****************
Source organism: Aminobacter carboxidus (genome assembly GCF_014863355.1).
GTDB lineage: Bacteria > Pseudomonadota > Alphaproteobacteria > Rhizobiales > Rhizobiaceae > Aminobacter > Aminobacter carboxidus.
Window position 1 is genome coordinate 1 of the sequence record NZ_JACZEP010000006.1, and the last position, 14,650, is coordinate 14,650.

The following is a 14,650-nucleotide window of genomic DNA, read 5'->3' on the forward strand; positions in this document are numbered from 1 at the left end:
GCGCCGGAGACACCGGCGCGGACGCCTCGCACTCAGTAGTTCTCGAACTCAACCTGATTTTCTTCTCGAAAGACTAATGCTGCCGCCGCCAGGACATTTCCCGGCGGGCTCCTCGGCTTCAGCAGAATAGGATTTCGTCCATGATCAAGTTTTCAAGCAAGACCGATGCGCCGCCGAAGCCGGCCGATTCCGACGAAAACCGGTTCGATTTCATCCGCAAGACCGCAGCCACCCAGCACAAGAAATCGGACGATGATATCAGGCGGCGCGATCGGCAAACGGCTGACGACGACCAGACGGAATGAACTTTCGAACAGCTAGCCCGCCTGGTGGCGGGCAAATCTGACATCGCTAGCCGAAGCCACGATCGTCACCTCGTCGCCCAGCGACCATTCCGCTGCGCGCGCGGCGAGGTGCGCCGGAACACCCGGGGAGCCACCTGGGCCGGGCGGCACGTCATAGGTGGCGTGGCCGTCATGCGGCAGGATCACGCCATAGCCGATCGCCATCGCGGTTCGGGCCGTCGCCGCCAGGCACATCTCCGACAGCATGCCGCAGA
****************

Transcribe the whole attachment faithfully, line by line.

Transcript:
Source organism: Aminobacter carboxidus (genome assembly GCF_014863355.1).
GTDB lineage: Bacteria > Pseudomonadota > Alphaproteobacteria > Rhizobiales > Rhizobiaceae > Aminobacter > Aminobacter carboxidus.
Window position 1 is genome coordinate 1 of the sequence record NZ_JACZEP010000006.1, and the last position, 14,650, is coordinate 14,650.

The following is a 14,650-nucleotide window of genomic DNA, read 5'->3' on the forward strand; positions in this document are numbered from 1 at the left end:
GCGCCGGAGACACCGGCGCGGACGCCTCGCACTCAGTAGTTCTCGAACTCAACCTGATTTTCTTCTCGAAAGACTAATGCTGCCGCCGCCAGGACATTTCCCGGCGGGCTCCTCGGCTTCAGCAGAATAGGATTTCGTCCATGATCAAGTTTTCAAGCAAGACCGATGCGCCGCCGAAGCCGGCCGATTCCGACGAAAACCGGTTCGATTTCATCCGCAAGACCGCAGCCACCCAGCACAAGAAATCGGACGATGATATCAGGCGGCGCGATCGGCAAACGGCTGACGACGACCAGACGGAATGAACTTTCGAACAGCTAGCCCGCCTGGTGGCGGGCAAATCTGACATCGCTAGCCGAAGCCACGATCGTCACCTCGTCGCCCAGCGACCATTCCGCTGCGCGCGCGGCGAGGTGCGCCGGAACACCCGGGGAGCCACCTGGGCCGGGCGGCACGTCATAGGTGGCGTGGCCGTCATGCGGCAGGATCACGCCATAGCCGATCGCCATCGCGGTTCGGGCCGTCGCCGCCAGGCACATCTCCGACAGCATGCCGCAGA